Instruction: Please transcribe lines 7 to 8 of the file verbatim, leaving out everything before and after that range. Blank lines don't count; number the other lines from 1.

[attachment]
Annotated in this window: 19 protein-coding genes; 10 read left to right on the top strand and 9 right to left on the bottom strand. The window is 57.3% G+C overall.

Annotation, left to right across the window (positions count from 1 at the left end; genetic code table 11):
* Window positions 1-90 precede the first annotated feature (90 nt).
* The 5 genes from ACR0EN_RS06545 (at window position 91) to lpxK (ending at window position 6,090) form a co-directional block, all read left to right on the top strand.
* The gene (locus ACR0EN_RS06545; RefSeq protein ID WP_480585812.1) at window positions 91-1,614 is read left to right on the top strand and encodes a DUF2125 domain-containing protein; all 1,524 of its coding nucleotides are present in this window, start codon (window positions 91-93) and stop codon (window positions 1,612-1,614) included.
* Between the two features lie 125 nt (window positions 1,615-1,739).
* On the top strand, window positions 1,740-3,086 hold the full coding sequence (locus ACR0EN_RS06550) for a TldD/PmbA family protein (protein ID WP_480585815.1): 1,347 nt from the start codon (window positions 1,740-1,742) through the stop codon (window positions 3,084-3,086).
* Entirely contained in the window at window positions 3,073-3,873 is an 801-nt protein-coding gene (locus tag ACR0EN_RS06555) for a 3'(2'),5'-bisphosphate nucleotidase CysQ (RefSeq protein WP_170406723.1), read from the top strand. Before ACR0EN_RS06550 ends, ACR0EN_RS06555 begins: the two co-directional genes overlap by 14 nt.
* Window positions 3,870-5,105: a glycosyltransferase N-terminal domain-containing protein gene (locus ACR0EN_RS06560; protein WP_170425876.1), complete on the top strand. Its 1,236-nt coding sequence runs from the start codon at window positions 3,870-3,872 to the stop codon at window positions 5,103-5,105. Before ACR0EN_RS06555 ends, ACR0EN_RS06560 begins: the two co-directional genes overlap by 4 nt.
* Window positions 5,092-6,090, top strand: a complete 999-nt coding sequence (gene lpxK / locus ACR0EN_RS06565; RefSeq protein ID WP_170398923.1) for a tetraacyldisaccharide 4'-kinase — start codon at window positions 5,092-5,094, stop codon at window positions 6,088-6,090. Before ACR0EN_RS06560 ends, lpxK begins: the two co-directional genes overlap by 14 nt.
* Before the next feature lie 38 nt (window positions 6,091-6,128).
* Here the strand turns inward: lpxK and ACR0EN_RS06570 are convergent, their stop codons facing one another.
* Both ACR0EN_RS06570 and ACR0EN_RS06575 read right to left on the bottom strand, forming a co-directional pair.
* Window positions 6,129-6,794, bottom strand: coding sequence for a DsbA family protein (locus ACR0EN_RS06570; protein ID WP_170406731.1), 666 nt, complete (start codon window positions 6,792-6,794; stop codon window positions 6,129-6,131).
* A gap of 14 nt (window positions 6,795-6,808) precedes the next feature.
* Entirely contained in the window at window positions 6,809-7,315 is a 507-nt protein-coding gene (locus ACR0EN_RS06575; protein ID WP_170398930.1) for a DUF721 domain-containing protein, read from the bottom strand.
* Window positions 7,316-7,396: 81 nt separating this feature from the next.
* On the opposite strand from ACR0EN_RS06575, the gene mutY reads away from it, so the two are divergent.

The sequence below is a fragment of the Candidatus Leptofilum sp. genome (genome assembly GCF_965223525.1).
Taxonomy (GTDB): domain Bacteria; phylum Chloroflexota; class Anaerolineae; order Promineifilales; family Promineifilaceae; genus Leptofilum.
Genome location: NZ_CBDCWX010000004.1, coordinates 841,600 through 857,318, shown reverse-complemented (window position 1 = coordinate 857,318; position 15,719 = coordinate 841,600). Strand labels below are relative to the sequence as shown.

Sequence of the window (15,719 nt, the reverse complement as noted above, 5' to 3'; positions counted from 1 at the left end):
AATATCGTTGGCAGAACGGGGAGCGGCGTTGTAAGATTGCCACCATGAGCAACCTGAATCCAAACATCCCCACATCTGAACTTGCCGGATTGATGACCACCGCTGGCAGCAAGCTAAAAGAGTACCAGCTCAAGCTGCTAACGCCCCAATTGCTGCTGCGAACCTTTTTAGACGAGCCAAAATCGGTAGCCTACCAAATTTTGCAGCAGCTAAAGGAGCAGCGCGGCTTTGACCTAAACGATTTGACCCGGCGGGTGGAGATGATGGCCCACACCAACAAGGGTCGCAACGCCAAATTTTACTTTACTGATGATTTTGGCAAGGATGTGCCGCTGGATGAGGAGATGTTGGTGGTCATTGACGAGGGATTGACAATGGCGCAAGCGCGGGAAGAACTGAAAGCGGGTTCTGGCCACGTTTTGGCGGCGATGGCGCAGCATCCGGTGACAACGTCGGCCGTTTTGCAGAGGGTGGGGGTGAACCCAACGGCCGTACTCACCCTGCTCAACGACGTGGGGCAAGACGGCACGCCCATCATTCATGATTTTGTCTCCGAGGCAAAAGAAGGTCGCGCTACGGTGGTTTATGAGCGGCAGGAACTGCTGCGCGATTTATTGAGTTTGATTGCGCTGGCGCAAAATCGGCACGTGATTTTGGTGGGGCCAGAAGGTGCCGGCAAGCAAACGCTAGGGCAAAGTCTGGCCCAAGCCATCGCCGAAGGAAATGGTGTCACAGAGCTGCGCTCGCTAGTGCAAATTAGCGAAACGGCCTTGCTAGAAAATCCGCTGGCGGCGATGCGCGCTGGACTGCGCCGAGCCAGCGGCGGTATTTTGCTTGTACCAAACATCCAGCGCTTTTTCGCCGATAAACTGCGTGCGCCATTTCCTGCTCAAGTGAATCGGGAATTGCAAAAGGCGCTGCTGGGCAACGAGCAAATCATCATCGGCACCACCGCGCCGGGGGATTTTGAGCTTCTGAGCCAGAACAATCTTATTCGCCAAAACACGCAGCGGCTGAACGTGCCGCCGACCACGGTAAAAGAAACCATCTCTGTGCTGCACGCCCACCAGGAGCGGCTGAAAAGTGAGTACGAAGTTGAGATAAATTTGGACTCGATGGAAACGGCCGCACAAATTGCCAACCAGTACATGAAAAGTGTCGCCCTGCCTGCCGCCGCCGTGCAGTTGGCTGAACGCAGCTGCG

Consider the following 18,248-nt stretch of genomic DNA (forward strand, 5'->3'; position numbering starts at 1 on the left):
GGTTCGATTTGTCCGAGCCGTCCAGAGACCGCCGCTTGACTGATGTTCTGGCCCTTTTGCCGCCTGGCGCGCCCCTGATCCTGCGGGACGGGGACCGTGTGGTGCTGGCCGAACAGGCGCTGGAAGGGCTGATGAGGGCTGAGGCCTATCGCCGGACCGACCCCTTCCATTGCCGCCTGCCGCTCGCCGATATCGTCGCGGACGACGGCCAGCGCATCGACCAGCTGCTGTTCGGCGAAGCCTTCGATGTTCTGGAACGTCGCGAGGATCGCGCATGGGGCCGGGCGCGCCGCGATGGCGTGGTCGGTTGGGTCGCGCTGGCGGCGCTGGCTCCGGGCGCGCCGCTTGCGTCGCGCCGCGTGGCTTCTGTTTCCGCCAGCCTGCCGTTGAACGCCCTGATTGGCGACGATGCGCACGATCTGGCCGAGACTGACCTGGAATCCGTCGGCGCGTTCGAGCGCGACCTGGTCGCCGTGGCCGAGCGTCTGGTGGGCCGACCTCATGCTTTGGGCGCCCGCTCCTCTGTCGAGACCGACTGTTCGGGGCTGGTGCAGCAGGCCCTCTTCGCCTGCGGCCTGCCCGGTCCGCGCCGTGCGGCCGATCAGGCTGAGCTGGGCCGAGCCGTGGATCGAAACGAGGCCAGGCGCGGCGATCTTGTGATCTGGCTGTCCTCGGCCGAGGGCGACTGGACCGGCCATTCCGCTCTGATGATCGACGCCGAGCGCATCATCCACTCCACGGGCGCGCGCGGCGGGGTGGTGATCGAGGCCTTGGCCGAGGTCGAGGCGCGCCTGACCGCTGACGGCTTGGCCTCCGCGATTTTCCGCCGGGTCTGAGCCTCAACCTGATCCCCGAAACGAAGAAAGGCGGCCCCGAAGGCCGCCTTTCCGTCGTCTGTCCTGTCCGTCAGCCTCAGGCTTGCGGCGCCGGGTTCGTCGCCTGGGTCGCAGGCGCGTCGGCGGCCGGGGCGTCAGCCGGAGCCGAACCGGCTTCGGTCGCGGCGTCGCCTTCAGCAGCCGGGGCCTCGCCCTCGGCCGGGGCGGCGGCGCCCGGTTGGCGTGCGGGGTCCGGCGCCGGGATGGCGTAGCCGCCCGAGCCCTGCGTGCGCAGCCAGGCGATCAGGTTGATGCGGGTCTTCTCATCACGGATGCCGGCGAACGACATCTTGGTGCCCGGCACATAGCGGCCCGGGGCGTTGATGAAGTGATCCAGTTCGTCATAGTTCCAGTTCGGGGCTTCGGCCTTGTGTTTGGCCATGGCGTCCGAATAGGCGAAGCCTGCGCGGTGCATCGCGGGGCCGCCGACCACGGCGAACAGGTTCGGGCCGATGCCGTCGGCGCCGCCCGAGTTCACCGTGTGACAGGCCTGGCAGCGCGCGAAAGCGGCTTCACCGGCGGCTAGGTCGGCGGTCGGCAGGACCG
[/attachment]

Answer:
* On the top strand, window positions 1,740-3,086 hold the full coding sequence (locus ACR0EN_RS06550) for a TldD/PmbA family protein (protein ID WP_480585815.1): 1,347 nt from the start codon (window positions 1,740-1,742) through the stop codon (window positions 3,084-3,086).
* Entirely contained in the window at window positions 3,073-3,873 is an 801-nt protein-coding gene (locus tag ACR0EN_RS06555) for a 3'(2'),5'-bisphosphate nucleotidase CysQ (RefSeq protein WP_170406723.1), read from the top strand. Before ACR0EN_RS06550 ends, ACR0EN_RS06555 begins: the two co-directional genes overlap by 14 nt.